Chiapas





Chiapas



Pronunciation: chee-AH-pahs.

Origin of state name: The name of Chiapas is taken from the ancient city of Chiapan, which in Náhuatl means the place where the chia (a kind of sage) grows.

Capital: Tuxtla Gutiérrez.

Entered country: 1841.

Coat of Arms: The coat of arms was initially the emblem of Ciudad Real, now known as San Cristóbal de las Casas, a colonial city located one and one-half hours away from the capital of Tuxlta Gutiérrez. It was founded in 1535 by the Spaniards. The lions, castle, and crown represent the power and authority held by King Carlos V (1500 1558) of Spain.

Holidays: Año Nuevo (New Year's Day—January 1); Día de la Constitución (Constitution Day—February 5); Benito Juárez's birthday (March 21); Primero de Mayo (Labor Day—May 1); Revolution Day, 1910 (November 20); and Navidad (Christmas—December 25).

Flag: There is no official flag.

Time: 6 AM = noon Greenwich Mean Time (GMT).



1 Location and Size

Chiapas is situated in southern Mexico. It has an area of 73,724 square kilometers (28,465 square miles). It is slightly smaller than the US state of South Carolina. Chiapas is bordered on the north by the Mexican state of Tabasco, on the south by the Pacific Ocean, on the east by the Central American nation of Guatemala, and on the west by the Mexican states of Oaxaca and Veracruz. Chiapas has 111 municipalities. Its capital, Tuxtla Gutiérrez, lies near the center of the state.

Chiapas has a coastal plain along the Pacific Ocean to the south. In the north, the coastal plain that begins in Tabasco extends into Chiapas. The Sierra Madre is a chain of high mountains that run from the northwest to the southeast. The highest peak is the Tacaná volcano (4,093 meters/13,428 feet in elevation), which lies on the border with Guatemala. The Grijalva River flows northwest through the center of the state until it empties into the Bahía de Campeche. There are three major dams along the Grijalva. The spectacular Cañon del Sumidero (Sumidero Canyon) was formed by the Grijalva River. A high plateau, the highest region in the state, lies in the center of Chiapas.


2 Climate

Temperatures are fairly constant year round, with variation depending on elevation. The north is dry with little rainfall, but the southern part of the state is more humid. The average temperature is 20°c (68°f), but temperatures may reach as high as 40°c (104°f) and as low as 0°c (32°f).


3 Plants and Animals

Orchids and bromeliads (plants of the pineapple family) are native to the tropical areas of the state. Mangrove trees are also native. The forest area has jaguars, flying squirrels, monkeys, white-tailed deer, tapirs, toucans, and parrots. At higher elevations there are hardwood trees such as mahogany and cedar. Crocodiles and hundreds of species of birds live along the Pacific coast.


4 Environmental Protection

In the 1990s, Chiapas began to protect and preserve its cloud forests (forest at high elevations) and coastal areas. The El Triunfo Biosphere Reserve is located in the south in the Sierra Madres. It ranks as one of the most biologically diverse places on the planet and encompasses approximately 300,000 acres.

La Encrucijada Biosphere Reserve is located in the Pacific coastal area of Chiapas and covers 357,824 acres. This reserve offers the tallest mangroves on the Pacific coast and healthy numbers of crocodiles, jaguars, raccoons, and iguanas.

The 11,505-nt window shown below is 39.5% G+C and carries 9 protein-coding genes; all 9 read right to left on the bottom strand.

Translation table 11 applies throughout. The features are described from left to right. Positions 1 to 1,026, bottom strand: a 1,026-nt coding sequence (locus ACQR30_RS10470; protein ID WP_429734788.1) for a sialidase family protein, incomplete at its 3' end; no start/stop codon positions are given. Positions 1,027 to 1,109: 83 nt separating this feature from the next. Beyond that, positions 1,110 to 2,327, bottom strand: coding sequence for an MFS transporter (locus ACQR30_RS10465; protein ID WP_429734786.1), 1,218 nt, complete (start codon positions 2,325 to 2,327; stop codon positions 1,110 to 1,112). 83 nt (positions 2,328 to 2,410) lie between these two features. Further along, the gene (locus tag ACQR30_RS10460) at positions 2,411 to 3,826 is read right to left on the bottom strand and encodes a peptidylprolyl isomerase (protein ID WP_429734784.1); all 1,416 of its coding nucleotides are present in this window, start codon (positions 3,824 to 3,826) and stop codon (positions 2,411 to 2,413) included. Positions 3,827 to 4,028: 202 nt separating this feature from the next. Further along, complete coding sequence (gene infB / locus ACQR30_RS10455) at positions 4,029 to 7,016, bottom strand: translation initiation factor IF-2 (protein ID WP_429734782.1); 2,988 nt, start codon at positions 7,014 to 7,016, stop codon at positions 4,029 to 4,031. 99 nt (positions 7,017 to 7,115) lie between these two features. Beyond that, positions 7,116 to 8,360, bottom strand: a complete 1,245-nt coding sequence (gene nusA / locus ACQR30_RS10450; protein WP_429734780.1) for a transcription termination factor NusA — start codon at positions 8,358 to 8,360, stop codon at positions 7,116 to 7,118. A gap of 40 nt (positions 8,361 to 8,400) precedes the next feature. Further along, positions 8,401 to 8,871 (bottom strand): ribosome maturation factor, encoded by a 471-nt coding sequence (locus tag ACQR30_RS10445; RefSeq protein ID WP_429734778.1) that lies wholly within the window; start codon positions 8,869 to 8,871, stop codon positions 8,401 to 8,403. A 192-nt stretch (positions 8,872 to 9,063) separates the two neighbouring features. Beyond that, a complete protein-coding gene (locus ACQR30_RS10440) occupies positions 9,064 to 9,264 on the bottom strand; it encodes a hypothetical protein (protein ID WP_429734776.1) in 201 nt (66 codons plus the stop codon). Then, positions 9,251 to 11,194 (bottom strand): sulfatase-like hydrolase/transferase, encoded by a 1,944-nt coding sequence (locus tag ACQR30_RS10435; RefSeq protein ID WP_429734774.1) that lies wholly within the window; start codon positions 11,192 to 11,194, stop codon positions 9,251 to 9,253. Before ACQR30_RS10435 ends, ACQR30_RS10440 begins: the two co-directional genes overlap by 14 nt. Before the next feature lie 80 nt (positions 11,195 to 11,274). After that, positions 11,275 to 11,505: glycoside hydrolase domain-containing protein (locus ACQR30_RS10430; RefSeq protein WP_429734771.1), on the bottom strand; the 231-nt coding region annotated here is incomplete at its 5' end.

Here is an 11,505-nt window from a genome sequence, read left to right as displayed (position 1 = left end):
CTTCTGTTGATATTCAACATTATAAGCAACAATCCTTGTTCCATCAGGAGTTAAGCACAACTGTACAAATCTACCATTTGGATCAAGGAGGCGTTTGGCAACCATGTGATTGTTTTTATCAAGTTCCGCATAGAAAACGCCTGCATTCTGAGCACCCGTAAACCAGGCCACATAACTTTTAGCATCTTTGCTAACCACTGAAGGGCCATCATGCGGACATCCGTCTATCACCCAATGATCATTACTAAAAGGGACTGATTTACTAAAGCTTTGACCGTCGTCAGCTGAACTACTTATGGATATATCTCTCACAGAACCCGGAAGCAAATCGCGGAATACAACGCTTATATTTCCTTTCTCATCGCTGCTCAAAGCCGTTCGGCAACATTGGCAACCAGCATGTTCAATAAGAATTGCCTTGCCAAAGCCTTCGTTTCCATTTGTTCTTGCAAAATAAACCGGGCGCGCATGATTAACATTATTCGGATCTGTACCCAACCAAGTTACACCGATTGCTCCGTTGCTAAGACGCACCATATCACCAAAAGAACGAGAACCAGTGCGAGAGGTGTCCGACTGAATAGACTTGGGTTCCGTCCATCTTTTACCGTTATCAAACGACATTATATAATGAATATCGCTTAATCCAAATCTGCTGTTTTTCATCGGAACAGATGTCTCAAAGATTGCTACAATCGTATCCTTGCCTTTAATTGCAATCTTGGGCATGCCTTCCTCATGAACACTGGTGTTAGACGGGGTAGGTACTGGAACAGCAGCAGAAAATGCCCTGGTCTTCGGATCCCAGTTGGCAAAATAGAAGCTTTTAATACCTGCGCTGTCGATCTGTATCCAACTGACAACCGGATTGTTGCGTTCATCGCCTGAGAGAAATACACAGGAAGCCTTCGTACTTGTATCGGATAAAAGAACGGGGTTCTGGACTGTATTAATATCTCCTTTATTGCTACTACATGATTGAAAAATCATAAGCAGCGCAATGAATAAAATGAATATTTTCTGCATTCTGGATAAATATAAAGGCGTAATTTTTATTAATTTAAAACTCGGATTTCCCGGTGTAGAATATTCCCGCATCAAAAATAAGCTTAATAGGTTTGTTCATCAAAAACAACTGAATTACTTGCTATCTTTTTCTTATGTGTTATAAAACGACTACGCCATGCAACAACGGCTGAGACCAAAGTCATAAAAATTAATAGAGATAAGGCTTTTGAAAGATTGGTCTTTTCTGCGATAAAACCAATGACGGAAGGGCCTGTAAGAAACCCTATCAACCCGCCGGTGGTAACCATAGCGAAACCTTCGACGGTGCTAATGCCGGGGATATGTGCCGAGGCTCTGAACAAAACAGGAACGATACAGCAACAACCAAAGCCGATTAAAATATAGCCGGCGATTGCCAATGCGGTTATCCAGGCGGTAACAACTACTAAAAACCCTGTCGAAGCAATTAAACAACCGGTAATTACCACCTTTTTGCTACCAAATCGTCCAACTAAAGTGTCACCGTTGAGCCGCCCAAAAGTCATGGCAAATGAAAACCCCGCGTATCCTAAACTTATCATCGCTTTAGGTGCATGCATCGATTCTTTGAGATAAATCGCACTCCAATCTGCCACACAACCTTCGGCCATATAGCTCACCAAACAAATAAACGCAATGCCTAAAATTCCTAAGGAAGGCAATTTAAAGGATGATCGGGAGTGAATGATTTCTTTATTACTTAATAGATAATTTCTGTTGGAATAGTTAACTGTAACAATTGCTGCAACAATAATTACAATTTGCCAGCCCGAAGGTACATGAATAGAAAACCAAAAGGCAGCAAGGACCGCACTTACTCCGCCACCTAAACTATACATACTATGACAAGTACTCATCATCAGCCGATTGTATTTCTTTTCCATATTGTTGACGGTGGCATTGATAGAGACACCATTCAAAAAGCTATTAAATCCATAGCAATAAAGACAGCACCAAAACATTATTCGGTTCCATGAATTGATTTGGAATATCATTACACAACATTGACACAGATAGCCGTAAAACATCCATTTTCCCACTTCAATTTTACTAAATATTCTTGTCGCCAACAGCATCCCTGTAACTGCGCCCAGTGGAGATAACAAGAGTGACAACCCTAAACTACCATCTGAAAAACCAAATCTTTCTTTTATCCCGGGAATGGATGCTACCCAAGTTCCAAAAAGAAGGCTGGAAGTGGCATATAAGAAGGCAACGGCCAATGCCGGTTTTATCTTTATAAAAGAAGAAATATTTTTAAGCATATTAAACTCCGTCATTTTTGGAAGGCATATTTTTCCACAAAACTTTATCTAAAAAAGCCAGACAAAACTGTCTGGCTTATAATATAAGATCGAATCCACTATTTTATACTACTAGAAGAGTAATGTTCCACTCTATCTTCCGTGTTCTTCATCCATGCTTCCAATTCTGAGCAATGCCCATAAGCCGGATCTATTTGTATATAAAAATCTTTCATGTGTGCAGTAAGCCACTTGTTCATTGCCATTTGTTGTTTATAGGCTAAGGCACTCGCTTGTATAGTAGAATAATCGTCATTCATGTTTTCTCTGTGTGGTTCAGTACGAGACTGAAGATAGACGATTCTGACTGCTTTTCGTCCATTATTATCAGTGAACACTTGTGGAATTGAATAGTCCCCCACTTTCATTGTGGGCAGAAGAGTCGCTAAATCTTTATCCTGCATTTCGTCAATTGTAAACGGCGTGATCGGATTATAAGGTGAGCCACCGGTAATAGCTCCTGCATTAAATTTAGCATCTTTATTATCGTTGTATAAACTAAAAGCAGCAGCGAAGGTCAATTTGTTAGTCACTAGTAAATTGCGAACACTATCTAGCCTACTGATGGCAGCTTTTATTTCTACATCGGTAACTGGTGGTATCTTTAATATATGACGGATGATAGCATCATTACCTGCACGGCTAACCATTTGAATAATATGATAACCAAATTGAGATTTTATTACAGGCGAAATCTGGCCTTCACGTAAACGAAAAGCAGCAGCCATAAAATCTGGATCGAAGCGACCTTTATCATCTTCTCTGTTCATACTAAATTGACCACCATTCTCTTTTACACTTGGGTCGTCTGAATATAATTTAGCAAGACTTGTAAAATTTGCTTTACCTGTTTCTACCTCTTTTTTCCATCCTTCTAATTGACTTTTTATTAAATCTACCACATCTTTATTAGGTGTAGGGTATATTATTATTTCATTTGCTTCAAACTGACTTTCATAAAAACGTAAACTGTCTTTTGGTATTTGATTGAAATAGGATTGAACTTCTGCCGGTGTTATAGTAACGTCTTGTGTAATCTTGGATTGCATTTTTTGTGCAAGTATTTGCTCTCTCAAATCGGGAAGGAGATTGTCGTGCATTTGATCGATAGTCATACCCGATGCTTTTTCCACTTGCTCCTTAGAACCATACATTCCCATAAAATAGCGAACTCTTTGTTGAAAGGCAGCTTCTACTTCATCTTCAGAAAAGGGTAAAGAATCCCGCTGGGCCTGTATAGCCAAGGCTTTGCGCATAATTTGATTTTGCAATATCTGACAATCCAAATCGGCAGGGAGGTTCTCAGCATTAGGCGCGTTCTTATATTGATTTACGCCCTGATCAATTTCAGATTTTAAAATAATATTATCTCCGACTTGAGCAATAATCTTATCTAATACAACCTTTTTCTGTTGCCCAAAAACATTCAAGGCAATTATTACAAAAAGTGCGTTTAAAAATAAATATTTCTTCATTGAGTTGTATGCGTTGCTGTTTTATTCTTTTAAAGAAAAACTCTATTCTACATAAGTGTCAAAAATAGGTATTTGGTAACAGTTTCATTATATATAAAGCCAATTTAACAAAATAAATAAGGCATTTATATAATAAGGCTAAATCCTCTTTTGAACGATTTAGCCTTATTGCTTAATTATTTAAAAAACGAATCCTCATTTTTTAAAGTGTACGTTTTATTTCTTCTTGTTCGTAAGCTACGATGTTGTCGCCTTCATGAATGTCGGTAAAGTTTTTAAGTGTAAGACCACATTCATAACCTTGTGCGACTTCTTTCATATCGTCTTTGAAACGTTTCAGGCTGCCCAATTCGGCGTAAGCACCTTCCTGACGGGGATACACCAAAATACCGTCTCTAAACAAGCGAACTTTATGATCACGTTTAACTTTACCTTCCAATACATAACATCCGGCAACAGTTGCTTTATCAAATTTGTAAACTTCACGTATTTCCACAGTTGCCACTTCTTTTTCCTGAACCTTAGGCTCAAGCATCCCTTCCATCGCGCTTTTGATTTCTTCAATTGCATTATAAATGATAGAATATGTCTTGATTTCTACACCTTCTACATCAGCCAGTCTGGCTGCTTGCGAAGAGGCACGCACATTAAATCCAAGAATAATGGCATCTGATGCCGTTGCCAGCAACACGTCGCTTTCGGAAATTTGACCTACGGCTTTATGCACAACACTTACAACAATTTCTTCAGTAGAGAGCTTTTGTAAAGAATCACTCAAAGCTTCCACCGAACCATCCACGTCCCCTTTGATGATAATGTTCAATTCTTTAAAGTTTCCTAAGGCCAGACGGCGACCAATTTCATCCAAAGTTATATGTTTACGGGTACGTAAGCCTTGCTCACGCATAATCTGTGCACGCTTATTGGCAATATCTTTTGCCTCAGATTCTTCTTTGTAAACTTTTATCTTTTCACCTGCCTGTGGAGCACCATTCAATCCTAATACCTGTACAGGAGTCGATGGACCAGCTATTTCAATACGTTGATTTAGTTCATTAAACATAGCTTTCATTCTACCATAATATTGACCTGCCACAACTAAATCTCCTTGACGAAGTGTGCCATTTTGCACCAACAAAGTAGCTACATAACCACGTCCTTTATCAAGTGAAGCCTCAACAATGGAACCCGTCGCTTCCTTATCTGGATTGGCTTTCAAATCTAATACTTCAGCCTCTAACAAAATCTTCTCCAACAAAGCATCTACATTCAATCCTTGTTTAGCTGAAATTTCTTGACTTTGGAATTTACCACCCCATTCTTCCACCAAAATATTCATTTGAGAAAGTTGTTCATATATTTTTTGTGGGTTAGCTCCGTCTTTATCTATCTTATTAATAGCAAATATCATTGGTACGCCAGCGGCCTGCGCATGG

5 Population, Ethnic Groups, Languages

Chiapas had a total population of 3,920,892 in 2000; of the total, 1,941,880 were men and 1,979,012 were women. The population density was 53 people per square kilometer (137 people per square mile). In 2000, the capital, Tuxtla Gutiérrez, had a population of 433,544. About 25% of the population speaks one of the Mayan languages. Chiapas has the third largest population of indigenous language speakers (after the Mexican states of Yucatán and Oaxaca).


6 Religions

According to the 2000 census, 53% of the population, or 2.1 million people, were Roman Catholic; 12%, or 457,736 people, were Protestant. That year there were also 173,772 Seventh-Day Adventists, 82,646 Jehovah's Witnesses, and nearly 470,000 people who reported no religion.


7 Transportation

Most of the state's 7,000 kilometers (4,375 miles) of highways are paved. Many rural areas are accessible only by rough dirt roads.

Tuxtla Gutiérrez-Llano San Juan Airport provides international flights to and from Chiapas.


8 History

Human presence in Chiapas dates as far back as 600 A.D. Located in the heart of the region of Mayan influence, Chiapas was home to some of the most important Mayan ceremonial centers, like Palenque, Bonampak, Yaxchilán, and Lacanjá. Chiapa Indians eventually conquered

Chiapas
the territory. By the 15th century, Aztecs dominated the area, but they were not able to rule over the Chiapa.

When the Spaniards arrived, the Chiapa and a number of other indigenous groups inhabited different parts of the Chiapas region. After five years of fierce fighting between the Spanish and the indigenous peoples (1522–1528), the Spanish conquistadores (conquerors) dominated enough land to found a city, Villa Real, known today as San Cristóbal. As part of Guatemala in the 17th century, the indigenous people in Chiapas continued to stage revolts against Spanish occupation. In 1712, several groups waged a bloody war on the Spanish colonizers, fighting against slavery and other forms of oppression.